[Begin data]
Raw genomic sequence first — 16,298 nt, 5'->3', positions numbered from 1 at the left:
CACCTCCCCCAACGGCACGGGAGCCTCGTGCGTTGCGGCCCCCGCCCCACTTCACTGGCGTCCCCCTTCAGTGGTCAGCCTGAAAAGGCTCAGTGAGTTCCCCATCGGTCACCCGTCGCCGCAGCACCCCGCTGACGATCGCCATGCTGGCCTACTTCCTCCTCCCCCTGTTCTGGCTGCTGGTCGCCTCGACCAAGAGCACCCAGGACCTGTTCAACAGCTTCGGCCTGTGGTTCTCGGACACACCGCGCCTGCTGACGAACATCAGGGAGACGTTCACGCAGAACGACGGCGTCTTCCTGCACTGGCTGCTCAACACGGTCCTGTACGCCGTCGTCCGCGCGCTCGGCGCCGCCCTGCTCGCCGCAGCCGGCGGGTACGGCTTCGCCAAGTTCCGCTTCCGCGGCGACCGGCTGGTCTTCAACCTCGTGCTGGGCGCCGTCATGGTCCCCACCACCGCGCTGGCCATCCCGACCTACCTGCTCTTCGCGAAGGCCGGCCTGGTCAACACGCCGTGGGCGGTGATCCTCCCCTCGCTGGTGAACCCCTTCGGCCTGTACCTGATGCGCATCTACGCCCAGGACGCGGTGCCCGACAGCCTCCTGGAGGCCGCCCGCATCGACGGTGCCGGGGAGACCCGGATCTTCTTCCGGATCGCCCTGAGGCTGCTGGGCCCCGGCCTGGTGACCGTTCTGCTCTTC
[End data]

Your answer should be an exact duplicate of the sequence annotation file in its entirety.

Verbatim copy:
Raw genomic sequence first — 16,298 nt, 5'->3', positions numbered from 1 at the left:
CACCTCCCCCAACGGCACGGGAGCCTCGTGCGTTGCGGCCCCCGCCCCACTTCACTGGCGTCCCCCTTCAGTGGTCAGCCTGAAAAGGCTCAGTGAGTTCCCCATCGGTCACCCGTCGCCGCAGCACCCCGCTGACGATCGCCATGCTGGCCTACTTCCTCCTCCCCCTGTTCTGGCTGCTGGTCGCCTCGACCAAGAGCACCCAGGACCTGTTCAACAGCTTCGGCCTGTGGTTCTCGGACACACCGCGCCTGCTGACGAACATCAGGGAGACGTTCACGCAGAACGACGGCGTCTTCCTGCACTGGCTGCTCAACACGGTCCTGTACGCCGTCGTCCGCGCGCTCGGCGCCGCCCTGCTCGCCGCAGCCGGCGGGTACGGCTTCGCCAAGTTCCGCTTCCGCGGCGACCGGCTGGTCTTCAACCTCGTGCTGGGCGCCGTCATGGTCCCCACCACCGCGCTGGCCATCCCGACCTACCTGCTCTTCGCGAAGGCCGGCCTGGTCAACACGCCGTGGGCGGTGATCCTCCCCTCGCTGGTGAACCCCTTCGGCCTGTACCTGATGCGCATCTACGCCCAGGACGCGGTGCCCGACAGCCTCCTGGAGGCCGCCCGCATCGACGGTGCCGGGGAGACCCGGATCTTCTTCCGGATCGCCCTGAGGCTGCTGGGCCCCGGCCTGGTGACCGTTCTGCTCTTC